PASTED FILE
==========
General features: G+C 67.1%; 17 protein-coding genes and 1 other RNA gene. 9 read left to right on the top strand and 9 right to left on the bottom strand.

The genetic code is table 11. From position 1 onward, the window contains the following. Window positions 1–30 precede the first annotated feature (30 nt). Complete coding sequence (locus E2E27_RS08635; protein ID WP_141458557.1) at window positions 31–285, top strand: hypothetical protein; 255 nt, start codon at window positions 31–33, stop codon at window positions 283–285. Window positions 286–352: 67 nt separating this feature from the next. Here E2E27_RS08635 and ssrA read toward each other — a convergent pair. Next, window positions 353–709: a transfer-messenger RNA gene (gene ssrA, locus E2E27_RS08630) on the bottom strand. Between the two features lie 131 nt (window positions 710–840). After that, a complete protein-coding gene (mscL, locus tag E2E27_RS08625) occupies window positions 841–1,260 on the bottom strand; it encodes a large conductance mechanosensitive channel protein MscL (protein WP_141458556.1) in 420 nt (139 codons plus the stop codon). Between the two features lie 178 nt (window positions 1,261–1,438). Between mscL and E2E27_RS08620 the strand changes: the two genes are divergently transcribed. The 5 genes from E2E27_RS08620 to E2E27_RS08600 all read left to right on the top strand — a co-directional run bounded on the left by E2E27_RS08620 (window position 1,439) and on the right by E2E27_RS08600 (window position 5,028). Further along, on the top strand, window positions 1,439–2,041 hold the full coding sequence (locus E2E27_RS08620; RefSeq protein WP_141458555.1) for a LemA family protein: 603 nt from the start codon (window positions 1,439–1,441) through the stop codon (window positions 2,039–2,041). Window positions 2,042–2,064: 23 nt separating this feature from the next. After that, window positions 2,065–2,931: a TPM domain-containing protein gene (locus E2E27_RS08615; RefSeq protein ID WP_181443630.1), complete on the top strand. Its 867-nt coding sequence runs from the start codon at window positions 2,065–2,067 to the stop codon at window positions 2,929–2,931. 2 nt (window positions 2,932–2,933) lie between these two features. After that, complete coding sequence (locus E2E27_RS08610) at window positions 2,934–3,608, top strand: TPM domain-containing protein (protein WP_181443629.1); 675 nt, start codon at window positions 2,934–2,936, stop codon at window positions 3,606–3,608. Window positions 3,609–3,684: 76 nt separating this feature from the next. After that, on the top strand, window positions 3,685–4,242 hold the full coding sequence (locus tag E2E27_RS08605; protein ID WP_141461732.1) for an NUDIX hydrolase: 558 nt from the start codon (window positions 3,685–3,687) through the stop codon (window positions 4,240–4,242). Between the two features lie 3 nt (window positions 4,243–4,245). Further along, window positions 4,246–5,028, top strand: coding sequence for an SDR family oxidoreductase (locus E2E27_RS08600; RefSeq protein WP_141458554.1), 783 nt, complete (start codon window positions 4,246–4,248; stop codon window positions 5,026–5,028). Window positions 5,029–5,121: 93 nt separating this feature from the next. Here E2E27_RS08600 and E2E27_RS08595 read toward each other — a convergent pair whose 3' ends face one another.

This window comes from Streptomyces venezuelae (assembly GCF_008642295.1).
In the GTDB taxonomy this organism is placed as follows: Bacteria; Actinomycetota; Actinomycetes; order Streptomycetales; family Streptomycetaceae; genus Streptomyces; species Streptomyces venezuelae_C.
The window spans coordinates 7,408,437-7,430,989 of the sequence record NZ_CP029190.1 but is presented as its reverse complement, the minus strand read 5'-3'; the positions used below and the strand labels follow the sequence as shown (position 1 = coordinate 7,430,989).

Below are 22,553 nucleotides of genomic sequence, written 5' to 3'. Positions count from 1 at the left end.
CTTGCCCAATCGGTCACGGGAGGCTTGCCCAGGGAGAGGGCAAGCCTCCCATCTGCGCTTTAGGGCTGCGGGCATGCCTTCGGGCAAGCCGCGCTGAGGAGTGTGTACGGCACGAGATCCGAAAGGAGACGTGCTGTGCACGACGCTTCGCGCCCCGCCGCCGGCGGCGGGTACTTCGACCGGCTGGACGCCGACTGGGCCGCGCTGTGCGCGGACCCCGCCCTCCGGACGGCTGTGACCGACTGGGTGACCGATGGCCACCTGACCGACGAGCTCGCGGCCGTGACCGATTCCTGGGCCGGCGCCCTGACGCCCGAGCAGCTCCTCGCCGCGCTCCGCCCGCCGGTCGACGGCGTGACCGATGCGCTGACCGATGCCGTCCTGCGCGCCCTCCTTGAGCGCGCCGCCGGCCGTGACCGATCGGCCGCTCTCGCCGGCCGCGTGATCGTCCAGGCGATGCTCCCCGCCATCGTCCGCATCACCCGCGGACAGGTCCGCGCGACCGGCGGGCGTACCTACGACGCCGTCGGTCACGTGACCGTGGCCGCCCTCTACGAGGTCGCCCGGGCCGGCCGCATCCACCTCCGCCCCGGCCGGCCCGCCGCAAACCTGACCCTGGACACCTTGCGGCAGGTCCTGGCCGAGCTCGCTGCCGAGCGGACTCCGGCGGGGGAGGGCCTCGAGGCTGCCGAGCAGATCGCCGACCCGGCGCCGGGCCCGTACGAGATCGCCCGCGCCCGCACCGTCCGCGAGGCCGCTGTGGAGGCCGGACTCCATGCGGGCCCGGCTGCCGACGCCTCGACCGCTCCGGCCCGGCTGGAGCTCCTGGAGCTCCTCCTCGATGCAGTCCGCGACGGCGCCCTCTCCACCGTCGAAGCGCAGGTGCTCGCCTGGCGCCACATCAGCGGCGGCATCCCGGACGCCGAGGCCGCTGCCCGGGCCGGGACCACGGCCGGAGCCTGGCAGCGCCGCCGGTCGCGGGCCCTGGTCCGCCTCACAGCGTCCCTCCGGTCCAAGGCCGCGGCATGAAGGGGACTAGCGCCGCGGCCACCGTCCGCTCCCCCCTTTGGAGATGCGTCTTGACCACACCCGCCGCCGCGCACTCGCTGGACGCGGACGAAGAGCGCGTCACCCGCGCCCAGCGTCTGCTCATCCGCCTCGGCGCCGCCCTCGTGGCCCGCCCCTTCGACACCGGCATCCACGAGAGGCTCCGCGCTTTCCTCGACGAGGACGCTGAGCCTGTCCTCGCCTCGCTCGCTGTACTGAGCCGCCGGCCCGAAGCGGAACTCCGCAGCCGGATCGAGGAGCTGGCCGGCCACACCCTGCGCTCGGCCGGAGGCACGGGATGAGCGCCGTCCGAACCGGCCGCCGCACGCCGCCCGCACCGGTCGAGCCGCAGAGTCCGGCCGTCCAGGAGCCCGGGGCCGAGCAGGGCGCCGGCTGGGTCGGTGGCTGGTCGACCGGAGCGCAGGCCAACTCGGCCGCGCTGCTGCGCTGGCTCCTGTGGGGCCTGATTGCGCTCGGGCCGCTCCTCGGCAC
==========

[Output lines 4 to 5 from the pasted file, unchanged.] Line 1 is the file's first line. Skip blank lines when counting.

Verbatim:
In the GTDB taxonomy this organism is placed as follows: Bacteria; Actinomycetota; Actinomycetes; order Streptomycetales; family Streptomycetaceae; genus Streptomyces; species Streptomyces venezuelae_C.
The window spans coordinates 7,408,437-7,430,989 of the sequence record NZ_CP029190.1 but is presented as its reverse complement, the minus strand read 5'-3'; the positions used below and the strand labels follow the sequence as shown (position 1 = coordinate 7,430,989).